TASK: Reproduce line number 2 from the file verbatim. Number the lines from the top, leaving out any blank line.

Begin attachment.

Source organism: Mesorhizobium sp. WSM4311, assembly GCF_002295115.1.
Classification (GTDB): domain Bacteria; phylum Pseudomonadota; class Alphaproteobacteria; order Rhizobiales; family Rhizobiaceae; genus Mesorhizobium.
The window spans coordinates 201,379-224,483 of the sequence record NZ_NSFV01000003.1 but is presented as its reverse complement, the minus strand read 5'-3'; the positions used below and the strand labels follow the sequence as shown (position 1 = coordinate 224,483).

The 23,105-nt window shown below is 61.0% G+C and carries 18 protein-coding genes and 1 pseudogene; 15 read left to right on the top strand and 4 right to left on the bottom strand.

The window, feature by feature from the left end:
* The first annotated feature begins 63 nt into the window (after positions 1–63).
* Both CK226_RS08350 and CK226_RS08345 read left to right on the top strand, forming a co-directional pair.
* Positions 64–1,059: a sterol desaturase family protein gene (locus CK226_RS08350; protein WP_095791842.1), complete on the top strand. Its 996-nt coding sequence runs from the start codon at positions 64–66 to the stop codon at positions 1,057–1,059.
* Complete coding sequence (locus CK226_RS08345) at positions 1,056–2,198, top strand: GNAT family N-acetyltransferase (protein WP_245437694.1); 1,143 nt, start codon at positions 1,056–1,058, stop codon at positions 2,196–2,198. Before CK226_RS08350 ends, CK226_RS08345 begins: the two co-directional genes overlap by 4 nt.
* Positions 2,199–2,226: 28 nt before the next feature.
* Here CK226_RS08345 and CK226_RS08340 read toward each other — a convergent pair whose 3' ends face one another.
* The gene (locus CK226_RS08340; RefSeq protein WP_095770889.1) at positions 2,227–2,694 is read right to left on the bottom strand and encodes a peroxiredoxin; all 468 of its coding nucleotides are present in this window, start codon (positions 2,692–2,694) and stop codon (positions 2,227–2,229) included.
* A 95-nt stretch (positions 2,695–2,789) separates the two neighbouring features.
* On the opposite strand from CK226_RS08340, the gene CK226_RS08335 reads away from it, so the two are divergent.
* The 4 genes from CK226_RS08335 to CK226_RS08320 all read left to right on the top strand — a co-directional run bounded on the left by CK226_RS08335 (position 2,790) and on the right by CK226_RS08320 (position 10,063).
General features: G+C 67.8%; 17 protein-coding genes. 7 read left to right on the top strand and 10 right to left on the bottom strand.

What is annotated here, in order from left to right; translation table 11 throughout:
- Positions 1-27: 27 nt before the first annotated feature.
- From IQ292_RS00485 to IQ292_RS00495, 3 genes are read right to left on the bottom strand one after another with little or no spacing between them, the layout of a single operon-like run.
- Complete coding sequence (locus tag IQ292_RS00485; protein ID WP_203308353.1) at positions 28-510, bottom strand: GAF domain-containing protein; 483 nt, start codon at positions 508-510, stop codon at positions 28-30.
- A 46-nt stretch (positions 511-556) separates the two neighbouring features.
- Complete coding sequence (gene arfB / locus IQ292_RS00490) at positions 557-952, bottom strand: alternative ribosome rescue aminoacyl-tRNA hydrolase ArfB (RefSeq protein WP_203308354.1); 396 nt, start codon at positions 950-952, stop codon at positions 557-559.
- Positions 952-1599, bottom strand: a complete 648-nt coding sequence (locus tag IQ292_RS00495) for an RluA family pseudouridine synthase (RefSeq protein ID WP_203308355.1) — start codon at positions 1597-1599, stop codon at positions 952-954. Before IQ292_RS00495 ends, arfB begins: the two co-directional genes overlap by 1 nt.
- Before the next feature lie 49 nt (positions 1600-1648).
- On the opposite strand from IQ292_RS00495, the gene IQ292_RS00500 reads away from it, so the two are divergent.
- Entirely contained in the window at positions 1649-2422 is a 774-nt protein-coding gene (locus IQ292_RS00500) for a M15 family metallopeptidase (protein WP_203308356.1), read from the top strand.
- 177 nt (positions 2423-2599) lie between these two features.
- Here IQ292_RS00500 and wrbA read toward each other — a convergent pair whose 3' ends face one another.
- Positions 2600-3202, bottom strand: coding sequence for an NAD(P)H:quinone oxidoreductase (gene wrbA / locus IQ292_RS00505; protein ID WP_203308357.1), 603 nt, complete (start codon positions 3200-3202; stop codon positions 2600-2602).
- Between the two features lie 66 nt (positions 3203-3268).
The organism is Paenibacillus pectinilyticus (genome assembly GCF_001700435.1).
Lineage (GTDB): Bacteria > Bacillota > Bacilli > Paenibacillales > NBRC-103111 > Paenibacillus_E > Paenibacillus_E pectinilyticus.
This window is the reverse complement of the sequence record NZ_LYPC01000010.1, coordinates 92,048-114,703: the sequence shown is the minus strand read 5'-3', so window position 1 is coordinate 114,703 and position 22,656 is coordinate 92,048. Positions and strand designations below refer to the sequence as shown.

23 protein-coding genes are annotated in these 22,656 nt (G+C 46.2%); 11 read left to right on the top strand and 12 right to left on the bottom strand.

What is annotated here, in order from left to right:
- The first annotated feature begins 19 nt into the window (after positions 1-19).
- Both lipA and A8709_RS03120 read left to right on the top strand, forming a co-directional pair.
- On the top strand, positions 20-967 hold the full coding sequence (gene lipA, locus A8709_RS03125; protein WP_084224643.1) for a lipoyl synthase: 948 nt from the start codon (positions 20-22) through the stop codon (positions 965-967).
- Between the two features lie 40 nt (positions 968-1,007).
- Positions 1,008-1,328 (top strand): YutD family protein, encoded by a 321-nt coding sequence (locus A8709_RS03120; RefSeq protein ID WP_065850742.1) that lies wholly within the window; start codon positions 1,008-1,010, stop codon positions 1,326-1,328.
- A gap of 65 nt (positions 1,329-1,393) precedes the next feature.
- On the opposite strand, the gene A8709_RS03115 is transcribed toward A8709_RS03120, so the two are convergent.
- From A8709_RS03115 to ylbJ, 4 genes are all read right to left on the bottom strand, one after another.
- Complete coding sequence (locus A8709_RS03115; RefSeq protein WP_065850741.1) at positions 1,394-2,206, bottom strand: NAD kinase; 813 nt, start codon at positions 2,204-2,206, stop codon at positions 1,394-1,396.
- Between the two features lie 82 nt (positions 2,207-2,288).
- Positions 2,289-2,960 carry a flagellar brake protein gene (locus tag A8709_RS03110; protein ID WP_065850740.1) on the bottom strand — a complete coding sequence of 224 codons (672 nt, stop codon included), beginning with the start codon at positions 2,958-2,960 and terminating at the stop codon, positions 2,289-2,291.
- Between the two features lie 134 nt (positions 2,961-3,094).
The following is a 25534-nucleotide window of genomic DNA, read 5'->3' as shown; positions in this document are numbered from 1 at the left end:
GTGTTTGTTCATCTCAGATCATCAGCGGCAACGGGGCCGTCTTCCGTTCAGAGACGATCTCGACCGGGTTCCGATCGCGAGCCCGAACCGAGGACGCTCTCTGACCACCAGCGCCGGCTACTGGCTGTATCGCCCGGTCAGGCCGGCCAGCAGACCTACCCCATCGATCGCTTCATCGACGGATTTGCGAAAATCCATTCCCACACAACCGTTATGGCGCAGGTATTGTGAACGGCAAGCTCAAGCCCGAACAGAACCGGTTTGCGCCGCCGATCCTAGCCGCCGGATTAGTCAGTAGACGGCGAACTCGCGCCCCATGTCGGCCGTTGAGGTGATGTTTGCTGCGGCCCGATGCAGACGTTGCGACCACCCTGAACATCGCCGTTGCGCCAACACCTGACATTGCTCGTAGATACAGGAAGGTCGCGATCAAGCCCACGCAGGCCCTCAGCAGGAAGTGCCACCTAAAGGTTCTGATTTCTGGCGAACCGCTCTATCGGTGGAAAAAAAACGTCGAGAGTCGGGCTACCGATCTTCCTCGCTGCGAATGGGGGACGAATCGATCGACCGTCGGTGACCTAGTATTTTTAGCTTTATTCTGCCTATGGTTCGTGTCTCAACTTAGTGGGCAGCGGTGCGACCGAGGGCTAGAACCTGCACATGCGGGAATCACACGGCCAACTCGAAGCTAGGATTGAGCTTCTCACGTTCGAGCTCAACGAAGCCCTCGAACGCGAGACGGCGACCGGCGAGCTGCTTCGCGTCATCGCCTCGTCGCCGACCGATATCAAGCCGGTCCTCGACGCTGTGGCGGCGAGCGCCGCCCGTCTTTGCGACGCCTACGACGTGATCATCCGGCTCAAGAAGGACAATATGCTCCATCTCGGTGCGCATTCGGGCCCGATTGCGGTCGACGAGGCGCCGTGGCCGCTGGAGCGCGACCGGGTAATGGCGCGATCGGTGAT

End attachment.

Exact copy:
Classification (GTDB): domain Bacteria; phylum Pseudomonadota; class Alphaproteobacteria; order Rhizobiales; family Rhizobiaceae; genus Mesorhizobium.